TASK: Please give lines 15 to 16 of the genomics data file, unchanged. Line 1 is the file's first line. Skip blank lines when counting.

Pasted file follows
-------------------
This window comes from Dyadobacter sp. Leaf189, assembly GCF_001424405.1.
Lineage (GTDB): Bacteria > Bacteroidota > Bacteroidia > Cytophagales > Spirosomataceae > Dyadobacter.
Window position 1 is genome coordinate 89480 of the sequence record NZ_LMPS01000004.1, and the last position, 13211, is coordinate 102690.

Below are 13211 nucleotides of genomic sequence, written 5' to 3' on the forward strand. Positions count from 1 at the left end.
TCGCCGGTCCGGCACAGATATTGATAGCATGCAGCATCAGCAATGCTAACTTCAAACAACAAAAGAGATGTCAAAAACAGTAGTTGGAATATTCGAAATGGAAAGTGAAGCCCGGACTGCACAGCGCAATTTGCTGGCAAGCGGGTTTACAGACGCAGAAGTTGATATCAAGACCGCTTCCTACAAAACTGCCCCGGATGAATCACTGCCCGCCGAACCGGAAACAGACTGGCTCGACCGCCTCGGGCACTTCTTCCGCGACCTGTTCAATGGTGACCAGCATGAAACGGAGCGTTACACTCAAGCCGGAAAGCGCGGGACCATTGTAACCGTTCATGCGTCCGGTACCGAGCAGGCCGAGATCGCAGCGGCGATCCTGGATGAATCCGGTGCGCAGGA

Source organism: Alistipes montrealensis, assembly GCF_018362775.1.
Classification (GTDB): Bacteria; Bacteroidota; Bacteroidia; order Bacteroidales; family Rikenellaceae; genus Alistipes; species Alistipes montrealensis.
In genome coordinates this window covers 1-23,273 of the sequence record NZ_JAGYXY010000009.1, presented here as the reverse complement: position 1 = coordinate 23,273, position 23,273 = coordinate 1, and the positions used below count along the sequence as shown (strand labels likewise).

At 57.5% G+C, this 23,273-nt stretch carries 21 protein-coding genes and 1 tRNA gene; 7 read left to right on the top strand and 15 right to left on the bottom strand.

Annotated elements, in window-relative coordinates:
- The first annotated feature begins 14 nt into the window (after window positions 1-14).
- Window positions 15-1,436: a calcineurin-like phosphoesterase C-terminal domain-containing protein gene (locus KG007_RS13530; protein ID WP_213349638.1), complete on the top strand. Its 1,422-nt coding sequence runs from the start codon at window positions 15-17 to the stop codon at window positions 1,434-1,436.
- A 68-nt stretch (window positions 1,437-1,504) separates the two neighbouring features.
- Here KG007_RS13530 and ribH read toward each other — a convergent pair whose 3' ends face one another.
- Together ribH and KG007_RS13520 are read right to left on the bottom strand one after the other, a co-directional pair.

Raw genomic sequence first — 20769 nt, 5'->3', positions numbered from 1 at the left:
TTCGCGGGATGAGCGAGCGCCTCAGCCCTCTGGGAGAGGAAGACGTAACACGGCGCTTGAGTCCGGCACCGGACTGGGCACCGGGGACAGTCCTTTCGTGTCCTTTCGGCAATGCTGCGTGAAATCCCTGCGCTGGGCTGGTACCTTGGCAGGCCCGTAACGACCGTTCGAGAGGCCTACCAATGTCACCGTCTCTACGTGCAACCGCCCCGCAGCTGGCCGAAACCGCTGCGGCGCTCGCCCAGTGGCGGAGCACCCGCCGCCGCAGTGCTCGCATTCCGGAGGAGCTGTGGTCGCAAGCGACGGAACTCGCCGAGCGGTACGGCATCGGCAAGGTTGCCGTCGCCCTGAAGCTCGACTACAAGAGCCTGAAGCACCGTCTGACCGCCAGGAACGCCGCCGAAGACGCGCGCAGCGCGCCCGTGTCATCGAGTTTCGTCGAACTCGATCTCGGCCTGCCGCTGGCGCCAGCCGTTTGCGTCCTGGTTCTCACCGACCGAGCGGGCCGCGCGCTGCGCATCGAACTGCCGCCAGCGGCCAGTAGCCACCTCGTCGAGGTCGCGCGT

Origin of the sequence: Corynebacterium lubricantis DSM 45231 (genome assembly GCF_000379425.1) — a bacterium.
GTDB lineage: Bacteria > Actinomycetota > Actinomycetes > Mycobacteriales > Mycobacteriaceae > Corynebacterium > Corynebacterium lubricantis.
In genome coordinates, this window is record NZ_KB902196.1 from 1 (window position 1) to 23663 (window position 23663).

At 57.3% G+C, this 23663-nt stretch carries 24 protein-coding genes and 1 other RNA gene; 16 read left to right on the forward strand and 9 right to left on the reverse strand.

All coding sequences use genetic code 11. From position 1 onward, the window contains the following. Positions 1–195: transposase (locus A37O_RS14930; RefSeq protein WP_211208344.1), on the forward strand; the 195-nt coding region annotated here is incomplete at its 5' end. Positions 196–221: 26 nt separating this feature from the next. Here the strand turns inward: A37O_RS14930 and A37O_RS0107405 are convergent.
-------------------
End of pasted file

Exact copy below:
- Together ribH and KG007_RS13520 are read right to left on the bottom strand one after the other, a co-directional pair.

Raw genomic sequence first — 20769 nt, 5'->3', positions numbered from 1 at the left: